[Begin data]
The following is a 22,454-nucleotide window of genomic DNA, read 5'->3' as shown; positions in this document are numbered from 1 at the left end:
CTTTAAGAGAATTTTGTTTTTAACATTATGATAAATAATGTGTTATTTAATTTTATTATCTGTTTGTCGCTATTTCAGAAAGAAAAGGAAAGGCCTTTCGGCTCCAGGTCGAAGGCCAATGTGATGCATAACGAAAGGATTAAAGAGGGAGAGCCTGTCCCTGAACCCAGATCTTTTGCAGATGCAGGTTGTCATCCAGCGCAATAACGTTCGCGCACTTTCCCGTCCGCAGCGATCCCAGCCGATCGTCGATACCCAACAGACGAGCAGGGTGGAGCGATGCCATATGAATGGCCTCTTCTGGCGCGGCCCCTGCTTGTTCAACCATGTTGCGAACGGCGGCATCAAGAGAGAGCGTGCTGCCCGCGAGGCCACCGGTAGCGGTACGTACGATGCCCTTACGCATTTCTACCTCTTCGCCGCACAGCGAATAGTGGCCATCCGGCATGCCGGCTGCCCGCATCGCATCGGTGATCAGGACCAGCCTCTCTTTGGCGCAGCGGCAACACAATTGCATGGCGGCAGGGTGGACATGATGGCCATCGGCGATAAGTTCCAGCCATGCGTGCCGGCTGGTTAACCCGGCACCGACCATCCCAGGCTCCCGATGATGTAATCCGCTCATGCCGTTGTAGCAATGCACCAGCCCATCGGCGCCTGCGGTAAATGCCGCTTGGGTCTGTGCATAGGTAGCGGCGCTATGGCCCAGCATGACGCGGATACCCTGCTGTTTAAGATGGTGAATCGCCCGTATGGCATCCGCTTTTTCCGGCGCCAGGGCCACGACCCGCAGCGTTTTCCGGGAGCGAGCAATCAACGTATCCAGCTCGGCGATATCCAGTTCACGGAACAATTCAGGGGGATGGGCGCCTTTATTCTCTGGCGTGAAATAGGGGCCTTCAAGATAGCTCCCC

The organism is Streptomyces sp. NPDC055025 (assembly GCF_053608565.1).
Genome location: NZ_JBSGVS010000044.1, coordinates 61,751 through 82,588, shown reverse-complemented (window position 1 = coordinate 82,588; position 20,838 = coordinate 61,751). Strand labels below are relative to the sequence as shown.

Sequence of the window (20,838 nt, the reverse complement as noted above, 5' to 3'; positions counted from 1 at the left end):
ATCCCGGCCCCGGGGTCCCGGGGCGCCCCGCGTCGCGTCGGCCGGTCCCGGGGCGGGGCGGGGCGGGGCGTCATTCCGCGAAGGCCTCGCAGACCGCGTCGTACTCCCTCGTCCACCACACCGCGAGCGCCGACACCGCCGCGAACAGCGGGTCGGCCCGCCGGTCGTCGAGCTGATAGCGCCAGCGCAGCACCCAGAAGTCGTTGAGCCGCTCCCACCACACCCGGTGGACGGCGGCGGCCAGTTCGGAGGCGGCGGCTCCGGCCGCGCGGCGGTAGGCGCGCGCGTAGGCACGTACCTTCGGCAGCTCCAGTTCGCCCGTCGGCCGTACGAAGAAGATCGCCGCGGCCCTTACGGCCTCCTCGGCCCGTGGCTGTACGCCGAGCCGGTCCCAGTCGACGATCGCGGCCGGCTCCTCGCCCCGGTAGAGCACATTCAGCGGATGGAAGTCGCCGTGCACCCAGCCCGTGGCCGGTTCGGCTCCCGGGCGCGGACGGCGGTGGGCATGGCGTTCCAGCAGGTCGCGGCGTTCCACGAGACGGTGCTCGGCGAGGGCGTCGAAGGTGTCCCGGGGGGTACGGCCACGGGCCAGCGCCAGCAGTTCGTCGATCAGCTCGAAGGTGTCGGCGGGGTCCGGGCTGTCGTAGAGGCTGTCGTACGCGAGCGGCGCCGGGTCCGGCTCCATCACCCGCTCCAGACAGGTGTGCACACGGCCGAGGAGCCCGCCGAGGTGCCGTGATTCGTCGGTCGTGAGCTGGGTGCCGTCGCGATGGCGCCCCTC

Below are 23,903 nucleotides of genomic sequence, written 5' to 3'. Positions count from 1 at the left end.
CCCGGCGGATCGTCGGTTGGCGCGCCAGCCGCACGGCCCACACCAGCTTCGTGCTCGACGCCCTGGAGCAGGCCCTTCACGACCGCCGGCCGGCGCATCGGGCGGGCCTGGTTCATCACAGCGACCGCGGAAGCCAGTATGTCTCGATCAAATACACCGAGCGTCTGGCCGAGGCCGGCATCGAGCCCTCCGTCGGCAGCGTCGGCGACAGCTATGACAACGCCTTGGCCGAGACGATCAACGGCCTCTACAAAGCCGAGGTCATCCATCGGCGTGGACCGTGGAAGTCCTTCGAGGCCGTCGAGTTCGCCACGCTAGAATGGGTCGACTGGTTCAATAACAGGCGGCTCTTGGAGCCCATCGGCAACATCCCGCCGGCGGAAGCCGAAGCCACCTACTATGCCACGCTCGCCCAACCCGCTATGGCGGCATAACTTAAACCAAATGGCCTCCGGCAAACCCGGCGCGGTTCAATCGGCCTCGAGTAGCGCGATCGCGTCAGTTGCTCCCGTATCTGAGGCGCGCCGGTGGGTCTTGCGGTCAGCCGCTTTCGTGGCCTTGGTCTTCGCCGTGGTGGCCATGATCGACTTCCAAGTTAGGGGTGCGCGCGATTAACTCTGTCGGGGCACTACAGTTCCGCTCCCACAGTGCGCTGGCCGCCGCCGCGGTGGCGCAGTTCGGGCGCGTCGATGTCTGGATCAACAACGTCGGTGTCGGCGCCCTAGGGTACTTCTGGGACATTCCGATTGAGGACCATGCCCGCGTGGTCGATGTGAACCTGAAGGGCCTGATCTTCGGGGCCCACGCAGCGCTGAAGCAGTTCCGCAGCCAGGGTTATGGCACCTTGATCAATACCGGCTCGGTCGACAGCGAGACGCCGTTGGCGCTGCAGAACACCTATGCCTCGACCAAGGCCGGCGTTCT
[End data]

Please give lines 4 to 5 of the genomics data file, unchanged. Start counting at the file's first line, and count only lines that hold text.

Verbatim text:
Genome location: NZ_JBSGVS010000044.1, coordinates 61,751 through 82,588, shown reverse-complemented (window position 1 = coordinate 82,588; position 20,838 = coordinate 61,751). Strand labels below are relative to the sequence as shown.

Sequence of the window (20,838 nt, the reverse complement as noted above, 5' to 3'; positions counted from 1 at the left end):